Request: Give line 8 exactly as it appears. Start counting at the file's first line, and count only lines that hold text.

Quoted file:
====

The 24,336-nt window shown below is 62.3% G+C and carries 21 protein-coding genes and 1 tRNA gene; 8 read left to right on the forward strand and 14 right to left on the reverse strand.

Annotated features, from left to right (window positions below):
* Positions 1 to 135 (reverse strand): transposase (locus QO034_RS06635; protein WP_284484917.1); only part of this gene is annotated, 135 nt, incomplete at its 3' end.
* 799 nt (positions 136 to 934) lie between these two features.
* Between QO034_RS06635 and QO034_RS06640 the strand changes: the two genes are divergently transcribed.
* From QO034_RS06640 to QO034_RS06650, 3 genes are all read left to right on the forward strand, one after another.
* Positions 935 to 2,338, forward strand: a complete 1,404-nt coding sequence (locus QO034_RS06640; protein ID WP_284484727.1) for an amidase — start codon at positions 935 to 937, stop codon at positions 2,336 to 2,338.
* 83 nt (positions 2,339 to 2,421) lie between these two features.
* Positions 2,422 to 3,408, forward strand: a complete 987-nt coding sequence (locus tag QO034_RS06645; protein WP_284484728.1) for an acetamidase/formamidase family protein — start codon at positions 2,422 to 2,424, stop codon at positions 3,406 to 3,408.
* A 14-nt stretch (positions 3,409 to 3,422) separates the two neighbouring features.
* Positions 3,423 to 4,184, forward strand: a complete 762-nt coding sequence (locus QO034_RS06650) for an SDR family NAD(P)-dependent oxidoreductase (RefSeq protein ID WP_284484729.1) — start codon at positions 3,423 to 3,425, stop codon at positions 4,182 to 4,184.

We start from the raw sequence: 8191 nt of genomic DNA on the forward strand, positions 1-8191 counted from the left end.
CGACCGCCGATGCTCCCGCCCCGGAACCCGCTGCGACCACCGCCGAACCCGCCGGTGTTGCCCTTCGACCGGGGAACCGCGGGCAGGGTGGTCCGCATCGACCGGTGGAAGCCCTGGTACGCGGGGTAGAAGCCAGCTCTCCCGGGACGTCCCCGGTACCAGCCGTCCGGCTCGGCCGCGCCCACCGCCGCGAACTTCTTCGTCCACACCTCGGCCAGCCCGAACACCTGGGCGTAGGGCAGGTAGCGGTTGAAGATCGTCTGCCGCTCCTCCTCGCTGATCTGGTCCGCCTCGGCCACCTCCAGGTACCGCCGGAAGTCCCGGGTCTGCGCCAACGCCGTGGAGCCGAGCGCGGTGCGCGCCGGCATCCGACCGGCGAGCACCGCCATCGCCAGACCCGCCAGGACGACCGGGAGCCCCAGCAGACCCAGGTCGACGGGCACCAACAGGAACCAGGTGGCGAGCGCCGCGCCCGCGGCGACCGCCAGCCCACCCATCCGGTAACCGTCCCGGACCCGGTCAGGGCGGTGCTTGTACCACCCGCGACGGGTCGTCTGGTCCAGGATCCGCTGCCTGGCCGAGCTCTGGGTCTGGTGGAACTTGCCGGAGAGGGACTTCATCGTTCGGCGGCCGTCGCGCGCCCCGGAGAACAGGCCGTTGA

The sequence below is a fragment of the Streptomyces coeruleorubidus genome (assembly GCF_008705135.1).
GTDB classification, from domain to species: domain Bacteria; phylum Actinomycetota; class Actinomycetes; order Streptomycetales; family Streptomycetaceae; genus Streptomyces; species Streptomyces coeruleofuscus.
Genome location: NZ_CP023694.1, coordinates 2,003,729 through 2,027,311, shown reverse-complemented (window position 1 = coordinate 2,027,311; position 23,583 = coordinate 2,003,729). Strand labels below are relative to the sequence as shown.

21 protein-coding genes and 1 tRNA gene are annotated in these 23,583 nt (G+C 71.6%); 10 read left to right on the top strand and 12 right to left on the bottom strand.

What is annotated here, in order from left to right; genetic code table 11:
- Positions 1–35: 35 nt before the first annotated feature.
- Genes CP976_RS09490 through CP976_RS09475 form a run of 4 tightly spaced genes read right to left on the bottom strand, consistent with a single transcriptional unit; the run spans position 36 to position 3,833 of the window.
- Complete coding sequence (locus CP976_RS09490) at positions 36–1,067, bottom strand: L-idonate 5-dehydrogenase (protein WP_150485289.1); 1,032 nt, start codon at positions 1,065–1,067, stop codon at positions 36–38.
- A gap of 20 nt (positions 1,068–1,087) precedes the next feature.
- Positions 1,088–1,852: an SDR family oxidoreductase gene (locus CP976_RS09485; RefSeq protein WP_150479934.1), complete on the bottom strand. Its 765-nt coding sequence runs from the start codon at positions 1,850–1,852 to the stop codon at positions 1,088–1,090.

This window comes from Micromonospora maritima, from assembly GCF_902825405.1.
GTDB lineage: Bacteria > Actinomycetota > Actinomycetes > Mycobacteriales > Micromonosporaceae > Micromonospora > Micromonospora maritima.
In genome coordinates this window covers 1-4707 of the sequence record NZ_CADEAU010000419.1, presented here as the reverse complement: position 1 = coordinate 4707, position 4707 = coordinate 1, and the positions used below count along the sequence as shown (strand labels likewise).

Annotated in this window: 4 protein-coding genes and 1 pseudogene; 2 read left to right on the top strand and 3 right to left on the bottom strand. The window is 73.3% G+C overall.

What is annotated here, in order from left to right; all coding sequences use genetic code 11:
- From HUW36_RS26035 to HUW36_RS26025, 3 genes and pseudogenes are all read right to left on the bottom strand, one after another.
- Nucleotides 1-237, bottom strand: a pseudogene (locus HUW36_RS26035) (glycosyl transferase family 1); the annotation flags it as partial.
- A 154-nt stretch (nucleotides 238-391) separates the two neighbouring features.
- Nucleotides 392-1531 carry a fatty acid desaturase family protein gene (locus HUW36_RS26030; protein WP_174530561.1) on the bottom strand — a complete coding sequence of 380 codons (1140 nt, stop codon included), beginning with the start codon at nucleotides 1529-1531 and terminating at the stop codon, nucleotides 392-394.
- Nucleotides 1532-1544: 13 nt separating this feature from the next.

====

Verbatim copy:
* 83 nt (positions 2,339 to 2,421) lie between these two features.